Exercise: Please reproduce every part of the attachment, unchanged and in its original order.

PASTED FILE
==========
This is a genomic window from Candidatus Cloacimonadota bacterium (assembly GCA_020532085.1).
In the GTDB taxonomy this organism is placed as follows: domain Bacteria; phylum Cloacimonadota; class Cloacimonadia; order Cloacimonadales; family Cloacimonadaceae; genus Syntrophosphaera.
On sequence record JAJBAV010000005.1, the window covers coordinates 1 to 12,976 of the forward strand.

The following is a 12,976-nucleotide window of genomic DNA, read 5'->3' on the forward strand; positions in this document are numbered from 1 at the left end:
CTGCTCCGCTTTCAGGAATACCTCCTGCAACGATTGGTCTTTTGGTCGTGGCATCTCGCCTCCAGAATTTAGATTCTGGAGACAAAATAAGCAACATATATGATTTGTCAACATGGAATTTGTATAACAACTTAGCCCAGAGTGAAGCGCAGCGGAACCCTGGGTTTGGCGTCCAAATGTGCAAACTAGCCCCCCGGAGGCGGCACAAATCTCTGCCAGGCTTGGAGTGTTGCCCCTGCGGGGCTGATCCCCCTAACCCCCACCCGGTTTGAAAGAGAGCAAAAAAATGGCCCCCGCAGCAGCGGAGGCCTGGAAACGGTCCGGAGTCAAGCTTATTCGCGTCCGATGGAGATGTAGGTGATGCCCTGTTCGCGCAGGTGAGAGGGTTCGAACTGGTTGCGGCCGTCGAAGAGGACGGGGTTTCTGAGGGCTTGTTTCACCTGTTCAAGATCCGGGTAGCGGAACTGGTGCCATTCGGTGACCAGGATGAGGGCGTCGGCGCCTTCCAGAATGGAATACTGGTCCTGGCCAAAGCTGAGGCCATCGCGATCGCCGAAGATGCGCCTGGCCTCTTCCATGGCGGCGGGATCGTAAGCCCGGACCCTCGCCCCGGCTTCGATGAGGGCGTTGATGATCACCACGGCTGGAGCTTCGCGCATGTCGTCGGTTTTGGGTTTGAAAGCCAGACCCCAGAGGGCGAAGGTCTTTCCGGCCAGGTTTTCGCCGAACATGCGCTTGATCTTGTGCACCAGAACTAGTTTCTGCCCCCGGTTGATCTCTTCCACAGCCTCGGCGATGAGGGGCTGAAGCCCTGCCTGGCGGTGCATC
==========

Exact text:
This is a genomic window from Candidatus Cloacimonadota bacterium (assembly GCA_020532085.1).
In the GTDB taxonomy this organism is placed as follows: domain Bacteria; phylum Cloacimonadota; class Cloacimonadia; order Cloacimonadales; family Cloacimonadaceae; genus Syntrophosphaera.
On sequence record JAJBAV010000005.1, the window covers coordinates 1 to 12,976 of the forward strand.

The following is a 12,976-nucleotide window of genomic DNA, read 5'->3' on the forward strand; positions in this document are numbered from 1 at the left end:
CTGCTCCGCTTTCAGGAATACCTCCTGCAACGATTGGTCTTTTGGTCGTGGCATCTCGCCTCCAGAATTTAGATTCTGGAGACAAAATAAGCAACATATATGATTTGTCAACATGGAATTTGTATAACAACTTAGCCCAGAGTGAAGCGCAGCGGAACCCTGGGTTTGGCGTCCAAATGTGCAAACTAGCCCCCCGGAGGCGGCACAAATCTCTGCCAGGCTTGGAGTGTTGCCCCTGCGGGGCTGATCCCCCTAACCCCCACCCGGTTTGAAAGAGAGCAAAAAAATGGCCCCCGCAGCAGCGGAGGCCTGGAAACGGTCCGGAGTCAAGCTTATTCGCGTCCGATGGAGATGTAGGTGATGCCCTGTTCGCGCAGGTGAGAGGGTTCGAACTGGTTGCGGCCGTCGAAGAGGACGGGGTTTCTGAGGGCTTGTTTCACCTGTTCAAGATCCGGGTAGCGGAACTGGTGCCATTCGGTGACCAGGATGAGGGCGTCGGCGCCTTCCAGAATGGAATACTGGTCCTGGCCAAAGCTGAGGCCATCGCGATCGCCGAAGATGCGCCTGGCCTCTTCCATGGCGGCGGGATCGTAAGCCCGGACCCTCGCCCCGGCTTCGATGAGGGCGTTGATGATCACCACGGCTGGAGCTTCGCGCATGTCGTCGGTTTTGGGTTTGAAAGCCAGACCCCAGAGGGCGAAGGTCTTTCCGGCCAGGTTTTCGCCGAACATGCGCTTGATCTTGTGCACCAGAACTAGTTTCTGCCCCCGGTTGATCTCTTCCACAGCCTCGGCGATGAGGGGCTGAAGCCCTGCCTGGCGGTGCATC